Managing a tightly run event especially where there is not much time in between the rounds (and incremental time control event gives you unpredictable time gap) is a challenge. Somehow, I beg to differ slightly when Tse Pin mentioned that the Arbiter's burden is being lessened by the fact that the claim of draw under the 2 minutes rule has become almost non existent, because the fact remains that the Arbiter still needs to be around (and run around) when players raised their hands requesting for assistance i.e. games still need to be observed, and players may still request for the arbiter to declare a game drawn because the position may have repeated a few times (not in consecutive order and in the absence of a recording sheet). 

Somehow for me, a one day weekend event is meant for guillotine type rapid event where games/rounds must finish within a specified time i.e. 25 minutes to finish. And with the timeline set, it is much easier to plan for the closing, lunch, breaks, etc. Of course, the main challenges will be there - for an arbiter to declare a game drawn (or otherwise), or run all over the hall to peek at games but then again, it is what makes the Arbiter's job interesting, satisfying and challenging. And, it also provides continuous learning experience for the Arbiter to improve. A bit of help (aided by a small team of effective co arbiters, assistants and helpers) would definitely makes the job easier, but that is a given clause - whatever assistance that the Arbiter can get, will definitely be helpful.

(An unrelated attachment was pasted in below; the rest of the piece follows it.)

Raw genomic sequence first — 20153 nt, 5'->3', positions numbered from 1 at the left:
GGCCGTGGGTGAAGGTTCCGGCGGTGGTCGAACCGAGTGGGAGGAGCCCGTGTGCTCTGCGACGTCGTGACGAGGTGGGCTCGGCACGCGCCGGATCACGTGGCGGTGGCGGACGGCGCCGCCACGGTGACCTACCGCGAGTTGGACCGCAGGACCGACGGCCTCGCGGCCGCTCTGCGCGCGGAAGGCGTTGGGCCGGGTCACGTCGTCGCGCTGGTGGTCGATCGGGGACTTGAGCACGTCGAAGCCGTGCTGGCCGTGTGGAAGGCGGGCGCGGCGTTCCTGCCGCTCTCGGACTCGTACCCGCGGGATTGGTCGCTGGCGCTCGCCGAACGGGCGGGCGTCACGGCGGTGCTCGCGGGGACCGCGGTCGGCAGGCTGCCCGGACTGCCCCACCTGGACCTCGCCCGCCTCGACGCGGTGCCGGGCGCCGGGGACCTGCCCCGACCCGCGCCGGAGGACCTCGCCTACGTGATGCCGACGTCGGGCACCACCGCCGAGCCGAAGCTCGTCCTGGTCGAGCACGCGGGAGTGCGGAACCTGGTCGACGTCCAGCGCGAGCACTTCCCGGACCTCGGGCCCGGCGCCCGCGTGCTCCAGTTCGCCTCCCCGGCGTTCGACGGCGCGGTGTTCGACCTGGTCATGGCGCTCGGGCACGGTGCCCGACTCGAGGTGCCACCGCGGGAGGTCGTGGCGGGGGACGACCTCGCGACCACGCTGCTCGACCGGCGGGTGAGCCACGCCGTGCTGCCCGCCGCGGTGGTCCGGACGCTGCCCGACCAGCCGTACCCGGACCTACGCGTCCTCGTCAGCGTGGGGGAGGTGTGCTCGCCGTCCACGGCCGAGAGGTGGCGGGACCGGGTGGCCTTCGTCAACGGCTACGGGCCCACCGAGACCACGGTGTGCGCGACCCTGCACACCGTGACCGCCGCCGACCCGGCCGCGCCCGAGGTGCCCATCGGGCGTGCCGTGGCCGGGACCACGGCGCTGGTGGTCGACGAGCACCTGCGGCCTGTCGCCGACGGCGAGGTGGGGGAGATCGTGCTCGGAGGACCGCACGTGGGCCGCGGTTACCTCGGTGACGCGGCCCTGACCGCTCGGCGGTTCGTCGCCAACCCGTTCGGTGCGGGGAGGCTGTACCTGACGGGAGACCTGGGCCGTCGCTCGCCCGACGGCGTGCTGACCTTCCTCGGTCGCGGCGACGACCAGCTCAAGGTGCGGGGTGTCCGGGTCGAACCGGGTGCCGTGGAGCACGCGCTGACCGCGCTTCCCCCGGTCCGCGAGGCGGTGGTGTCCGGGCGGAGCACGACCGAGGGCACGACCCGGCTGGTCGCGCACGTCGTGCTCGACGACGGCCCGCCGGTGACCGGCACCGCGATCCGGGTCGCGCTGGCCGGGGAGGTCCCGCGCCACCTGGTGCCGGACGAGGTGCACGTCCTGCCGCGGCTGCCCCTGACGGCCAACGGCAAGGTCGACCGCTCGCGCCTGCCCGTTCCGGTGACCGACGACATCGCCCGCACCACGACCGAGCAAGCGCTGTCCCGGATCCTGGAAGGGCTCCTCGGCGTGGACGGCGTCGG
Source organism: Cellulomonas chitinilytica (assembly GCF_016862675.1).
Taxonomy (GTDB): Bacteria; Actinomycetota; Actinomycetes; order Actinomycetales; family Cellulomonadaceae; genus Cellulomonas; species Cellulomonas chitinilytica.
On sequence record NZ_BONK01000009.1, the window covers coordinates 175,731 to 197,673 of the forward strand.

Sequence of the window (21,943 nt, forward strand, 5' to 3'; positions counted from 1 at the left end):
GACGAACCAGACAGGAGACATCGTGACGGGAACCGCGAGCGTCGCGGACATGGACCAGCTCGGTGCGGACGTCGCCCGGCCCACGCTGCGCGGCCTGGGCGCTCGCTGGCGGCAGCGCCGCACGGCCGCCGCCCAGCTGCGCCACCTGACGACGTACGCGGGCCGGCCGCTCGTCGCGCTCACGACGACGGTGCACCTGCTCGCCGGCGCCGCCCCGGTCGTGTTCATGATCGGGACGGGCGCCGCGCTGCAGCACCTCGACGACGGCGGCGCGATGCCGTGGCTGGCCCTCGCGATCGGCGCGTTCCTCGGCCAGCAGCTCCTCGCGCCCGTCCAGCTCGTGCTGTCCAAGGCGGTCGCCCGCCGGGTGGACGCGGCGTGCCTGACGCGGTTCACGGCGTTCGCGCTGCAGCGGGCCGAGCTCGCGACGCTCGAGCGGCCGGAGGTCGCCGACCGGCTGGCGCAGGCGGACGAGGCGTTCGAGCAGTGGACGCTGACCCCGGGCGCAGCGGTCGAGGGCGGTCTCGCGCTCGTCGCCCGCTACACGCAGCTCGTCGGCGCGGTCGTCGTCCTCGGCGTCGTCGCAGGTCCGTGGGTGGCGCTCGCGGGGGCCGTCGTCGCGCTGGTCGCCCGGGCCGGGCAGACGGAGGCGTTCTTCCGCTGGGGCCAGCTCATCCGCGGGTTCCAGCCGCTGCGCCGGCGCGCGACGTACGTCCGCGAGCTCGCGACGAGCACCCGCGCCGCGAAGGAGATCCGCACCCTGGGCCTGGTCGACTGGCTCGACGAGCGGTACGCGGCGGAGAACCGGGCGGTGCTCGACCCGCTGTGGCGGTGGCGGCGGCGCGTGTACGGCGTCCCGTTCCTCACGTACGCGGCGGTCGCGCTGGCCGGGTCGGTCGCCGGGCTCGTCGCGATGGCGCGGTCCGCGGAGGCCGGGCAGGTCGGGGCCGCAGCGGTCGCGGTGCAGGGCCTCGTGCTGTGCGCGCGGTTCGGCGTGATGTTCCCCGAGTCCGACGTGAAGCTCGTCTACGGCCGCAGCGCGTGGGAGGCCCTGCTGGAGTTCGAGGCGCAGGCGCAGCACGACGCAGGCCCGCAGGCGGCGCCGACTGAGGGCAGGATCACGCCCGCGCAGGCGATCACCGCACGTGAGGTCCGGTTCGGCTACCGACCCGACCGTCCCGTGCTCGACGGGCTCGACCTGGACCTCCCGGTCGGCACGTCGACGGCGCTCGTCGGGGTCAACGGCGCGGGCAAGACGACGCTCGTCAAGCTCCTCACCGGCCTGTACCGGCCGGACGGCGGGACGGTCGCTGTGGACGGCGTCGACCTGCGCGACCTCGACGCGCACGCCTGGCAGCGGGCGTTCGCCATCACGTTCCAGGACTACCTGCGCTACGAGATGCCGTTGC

In summarizing, perhaps an incremental time control for short rapid events (25 minutes or 30 minutes game) are best conducted over 2 days on a single weekend and to make it worthwhile, the rounds can be stretched to 9 instead of the usual 7 (or 6) rounds - 5 rounds on day 1 and 4 rounds on day 2. Of course, there will be an increase in costing but at least, there are more chess to be played, and organizers/arbiters will not be in a rush (and pray) to start the following round on time. The other setback about running an incremental time tournament, since the rounds are scheduled far apart to allow for lengthy games, is when by stroke of luck all the games surprisingly finished earlier than expected and due to this, the waiting for the players (and organizers) before the next round starts can be excruciatingly boring.... The Malay saying comes to mind: Penantian itu satu penyiksaan.... Don't you think?